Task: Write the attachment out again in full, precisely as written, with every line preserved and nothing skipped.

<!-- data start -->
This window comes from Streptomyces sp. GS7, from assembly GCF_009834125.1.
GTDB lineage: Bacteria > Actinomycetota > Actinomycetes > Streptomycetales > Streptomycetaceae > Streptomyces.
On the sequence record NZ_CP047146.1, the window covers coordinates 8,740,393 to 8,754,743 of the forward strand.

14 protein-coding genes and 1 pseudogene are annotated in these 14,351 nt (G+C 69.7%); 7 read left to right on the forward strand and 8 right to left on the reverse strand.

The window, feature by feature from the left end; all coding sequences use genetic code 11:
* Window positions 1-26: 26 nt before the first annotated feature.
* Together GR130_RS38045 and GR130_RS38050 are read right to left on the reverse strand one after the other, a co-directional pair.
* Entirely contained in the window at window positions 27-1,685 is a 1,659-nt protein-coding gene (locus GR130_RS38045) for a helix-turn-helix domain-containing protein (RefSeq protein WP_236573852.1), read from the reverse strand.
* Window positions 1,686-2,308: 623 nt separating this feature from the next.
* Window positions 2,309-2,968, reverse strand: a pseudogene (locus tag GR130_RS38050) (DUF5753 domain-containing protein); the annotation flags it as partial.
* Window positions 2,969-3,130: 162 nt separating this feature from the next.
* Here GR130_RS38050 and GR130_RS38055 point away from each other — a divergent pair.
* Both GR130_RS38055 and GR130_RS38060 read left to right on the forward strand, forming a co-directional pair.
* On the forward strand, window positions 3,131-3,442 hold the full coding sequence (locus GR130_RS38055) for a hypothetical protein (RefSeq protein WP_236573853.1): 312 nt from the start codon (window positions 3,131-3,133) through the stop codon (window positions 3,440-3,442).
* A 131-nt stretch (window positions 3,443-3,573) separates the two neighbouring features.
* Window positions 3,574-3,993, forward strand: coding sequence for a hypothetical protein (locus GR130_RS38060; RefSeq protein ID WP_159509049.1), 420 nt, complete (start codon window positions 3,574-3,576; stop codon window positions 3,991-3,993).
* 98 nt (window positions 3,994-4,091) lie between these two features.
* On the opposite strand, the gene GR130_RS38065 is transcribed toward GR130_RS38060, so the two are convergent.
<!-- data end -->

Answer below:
This window comes from Streptomyces sp. GS7, from assembly GCF_009834125.1.
GTDB lineage: Bacteria > Actinomycetota > Actinomycetes > Streptomycetales > Streptomycetaceae > Streptomyces.
On the sequence record NZ_CP047146.1, the window covers coordinates 8,740,393 to 8,754,743 of the forward strand.

14 protein-coding genes and 1 pseudogene are annotated in these 14,351 nt (G+C 69.7%); 7 read left to right on the forward strand and 8 right to left on the reverse strand.

The window, feature by feature from the left end; all coding sequences use genetic code 11:
* Window positions 1-26: 26 nt before the first annotated feature.
* Together GR130_RS38045 and GR130_RS38050 are read right to left on the reverse strand one after the other, a co-directional pair.
* Entirely contained in the window at window positions 27-1,685 is a 1,659-nt protein-coding gene (locus GR130_RS38045) for a helix-turn-helix domain-containing protein (RefSeq protein WP_236573852.1), read from the reverse strand.
* Window positions 1,686-2,308: 623 nt separating this feature from the next.
* Window positions 2,309-2,968, reverse strand: a pseudogene (locus tag GR130_RS38050) (DUF5753 domain-containing protein); the annotation flags it as partial.
* Window positions 2,969-3,130: 162 nt separating this feature from the next.
* Here GR130_RS38050 and GR130_RS38055 point away from each other — a divergent pair.
* Both GR130_RS38055 and GR130_RS38060 read left to right on the forward strand, forming a co-directional pair.
* On the forward strand, window positions 3,131-3,442 hold the full coding sequence (locus GR130_RS38055) for a hypothetical protein (RefSeq protein WP_236573853.1): 312 nt from the start codon (window positions 3,131-3,133) through the stop codon (window positions 3,440-3,442).
* A 131-nt stretch (window positions 3,443-3,573) separates the two neighbouring features.
* Window positions 3,574-3,993, forward strand: coding sequence for a hypothetical protein (locus GR130_RS38060; RefSeq protein ID WP_159509049.1), 420 nt, complete (start codon window positions 3,574-3,576; stop codon window positions 3,991-3,993).
* 98 nt (window positions 3,994-4,091) lie between these two features.
* On the opposite strand, the gene GR130_RS38065 is transcribed toward GR130_RS38060, so the two are convergent.